In one scene from the book a French artist and friend of Miller’s comes to America to avoid the war brewing in Europe but decides to go back. “'At first it was wonderful,’ he said. ‘I thought I was in Paradise. But after six months of it I began to be bored. It was like living with children – but vicious children. What good does it due to have money in your pocket if you can’t enjoy yourself? What good is fame if nobody understands what you’re doing? You know what my life is like here. I’m a man without a country. If there’s a war I’ll either be put in a concentration camp or asked to fight for the French. I could have escaped that in America. I could have become a citizen and made a good living. But I’d rather take my chances here. Even if there’s only a few years left those few years are worth more here than a lifetime in America. There’s no real life for an artist in America – only a living death. Buy the way, have you got a few francs to lend me? I’m broke again. But I’m happy.’”


In addition to his views on the artist in America, the other great theme of The Air-Conditioned Nightmare is the worldwide unraveling that was taking place at the time of its writing. A diseased mentality of racial superiority, of blood and soil, of Jews will not replace us, was infecting communities and nations.

“A great change had come over America, no doubt about that. There were greater ones coming, I felt certain. We were only witnessing the prelude to something unimaginable. Everything was cock-eyed, and getting more and more so. Maybe we would end up on all fours, gibbering like baboons. Something disastrous was in store – everybody felt it. Yes, America had changed. The lack of resilience, the feeling of hopelessness, the resignation, the skepticism, the defeatism – I could scarcely believe my ears at first. And over it all that same veneer of fatuous optimism – only now decidedly cracked.”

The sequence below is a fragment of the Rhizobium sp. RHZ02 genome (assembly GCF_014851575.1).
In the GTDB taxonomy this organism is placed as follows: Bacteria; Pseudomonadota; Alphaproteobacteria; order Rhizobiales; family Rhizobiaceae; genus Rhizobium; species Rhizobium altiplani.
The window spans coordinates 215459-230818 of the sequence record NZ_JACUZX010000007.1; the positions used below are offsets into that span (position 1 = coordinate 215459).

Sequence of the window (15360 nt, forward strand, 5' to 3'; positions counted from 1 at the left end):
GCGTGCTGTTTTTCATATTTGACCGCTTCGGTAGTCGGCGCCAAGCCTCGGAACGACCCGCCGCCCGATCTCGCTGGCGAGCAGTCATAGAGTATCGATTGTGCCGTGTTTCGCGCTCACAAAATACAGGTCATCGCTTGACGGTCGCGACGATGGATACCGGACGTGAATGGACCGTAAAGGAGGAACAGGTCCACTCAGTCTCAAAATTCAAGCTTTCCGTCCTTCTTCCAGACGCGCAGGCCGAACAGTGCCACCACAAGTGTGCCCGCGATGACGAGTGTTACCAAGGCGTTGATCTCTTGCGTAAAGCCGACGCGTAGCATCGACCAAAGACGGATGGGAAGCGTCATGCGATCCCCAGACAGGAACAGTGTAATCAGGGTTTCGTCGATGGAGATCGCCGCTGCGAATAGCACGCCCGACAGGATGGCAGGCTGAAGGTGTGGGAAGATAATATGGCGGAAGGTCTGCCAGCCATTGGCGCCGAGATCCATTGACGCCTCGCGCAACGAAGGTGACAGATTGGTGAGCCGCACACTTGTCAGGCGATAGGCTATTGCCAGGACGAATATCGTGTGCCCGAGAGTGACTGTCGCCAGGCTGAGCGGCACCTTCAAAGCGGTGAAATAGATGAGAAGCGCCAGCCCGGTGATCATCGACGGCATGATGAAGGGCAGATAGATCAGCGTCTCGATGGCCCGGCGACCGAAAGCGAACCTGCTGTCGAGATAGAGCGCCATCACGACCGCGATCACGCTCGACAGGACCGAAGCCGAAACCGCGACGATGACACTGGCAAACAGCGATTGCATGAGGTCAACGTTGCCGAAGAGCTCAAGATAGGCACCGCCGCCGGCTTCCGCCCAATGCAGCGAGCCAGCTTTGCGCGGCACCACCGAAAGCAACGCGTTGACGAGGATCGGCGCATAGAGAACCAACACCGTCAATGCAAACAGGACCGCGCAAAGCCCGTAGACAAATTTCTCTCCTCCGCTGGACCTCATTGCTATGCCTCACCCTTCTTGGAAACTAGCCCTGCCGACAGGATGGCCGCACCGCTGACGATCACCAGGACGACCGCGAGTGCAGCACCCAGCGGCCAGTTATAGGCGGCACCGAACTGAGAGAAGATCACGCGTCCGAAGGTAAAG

American Nazis, 2017

The Air-Conditioned Nightmare is a book torn between revulsion at America's materialism and hope in the abiding truth of equality that lives in the hearts of all people. All we need to do is stay woke and to trust the best in ourselves and each other. To Miller, it is the artist who will wake us.

Yesterday, after the President of the United States signaled his sympathy to the Nazi cause, the President's Committee on the Arts and Humanities resigned en masse in a letter in which the first letter of each paragraph spelled R-E-S-I-S-T. Today President Trump announced he will not be attending the annual Kennedy Center Honors. These artists, like those that came before them, are performing the delicate balancing act of simultaneously dreaming and staying woke.

“If you have a dream of the future know that it will be realized one day. Dreams come true. Dreams are the very substance of reality. Reality is not protected or defended by laws, proclamations, ukases, cannons, and armadas. Reality is that which is sprouting all the time out of death and disintegration. You can’t do anything to it; you can’t add or subtract, you can only become more and more aware. Those who are partly aware are the creators; those who are fully aware are the gods and they move among us silent and unknown. The function of the artist, who is only one type of creator, is to wake us up.”